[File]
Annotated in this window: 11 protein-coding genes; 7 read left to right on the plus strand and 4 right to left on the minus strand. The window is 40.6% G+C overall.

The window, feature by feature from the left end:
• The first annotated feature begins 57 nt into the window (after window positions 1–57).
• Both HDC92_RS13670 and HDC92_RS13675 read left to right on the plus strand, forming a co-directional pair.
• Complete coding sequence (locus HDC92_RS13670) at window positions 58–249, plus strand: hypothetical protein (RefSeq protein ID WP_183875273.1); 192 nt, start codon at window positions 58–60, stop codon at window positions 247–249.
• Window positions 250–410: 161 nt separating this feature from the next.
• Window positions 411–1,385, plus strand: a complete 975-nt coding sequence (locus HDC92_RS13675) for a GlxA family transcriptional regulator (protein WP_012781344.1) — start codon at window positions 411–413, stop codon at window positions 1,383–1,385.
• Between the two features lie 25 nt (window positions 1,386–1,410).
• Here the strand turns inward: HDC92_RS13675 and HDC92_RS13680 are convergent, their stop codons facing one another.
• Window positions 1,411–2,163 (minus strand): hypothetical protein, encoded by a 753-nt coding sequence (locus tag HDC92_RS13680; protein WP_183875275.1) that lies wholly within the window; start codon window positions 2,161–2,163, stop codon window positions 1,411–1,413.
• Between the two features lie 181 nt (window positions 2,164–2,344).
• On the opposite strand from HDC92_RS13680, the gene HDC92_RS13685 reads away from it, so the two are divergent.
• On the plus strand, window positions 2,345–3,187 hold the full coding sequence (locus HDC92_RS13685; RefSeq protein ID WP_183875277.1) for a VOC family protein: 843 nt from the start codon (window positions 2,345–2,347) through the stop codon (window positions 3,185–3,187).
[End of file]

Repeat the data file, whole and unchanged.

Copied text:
Annotated in this window: 11 protein-coding genes; 7 read left to right on the plus strand and 4 right to left on the minus strand. The window is 40.6% G+C overall.

The window, feature by feature from the left end:
• The first annotated feature begins 57 nt into the window (after window positions 1–57).
• Both HDC92_RS13670 and HDC92_RS13675 read left to right on the plus strand, forming a co-directional pair.
• Complete coding sequence (locus HDC92_RS13670) at window positions 58–249, plus strand: hypothetical protein (RefSeq protein ID WP_183875273.1); 192 nt, start codon at window positions 58–60, stop codon at window positions 247–249.
• Window positions 250–410: 161 nt separating this feature from the next.
• Window positions 411–1,385, plus strand: a complete 975-nt coding sequence (locus HDC92_RS13675) for a GlxA family transcriptional regulator (protein WP_012781344.1) — start codon at window positions 411–413, stop codon at window positions 1,383–1,385.
• Between the two features lie 25 nt (window positions 1,386–1,410).
• Here the strand turns inward: HDC92_RS13675 and HDC92_RS13680 are convergent, their stop codons facing one another.
• Window positions 1,411–2,163 (minus strand): hypothetical protein, encoded by a 753-nt coding sequence (locus tag HDC92_RS13680; protein WP_183875275.1) that lies wholly within the window; start codon window positions 2,161–2,163, stop codon window positions 1,411–1,413.
• Between the two features lie 181 nt (window positions 2,164–2,344).
• On the opposite strand from HDC92_RS13680, the gene HDC92_RS13685 reads away from it, so the two are divergent.
• On the plus strand, window positions 2,345–3,187 hold the full coding sequence (locus HDC92_RS13685; RefSeq protein ID WP_183875277.1) for a VOC family protein: 843 nt from the start codon (window positions 2,345–2,347) through the stop codon (window positions 3,185–3,187).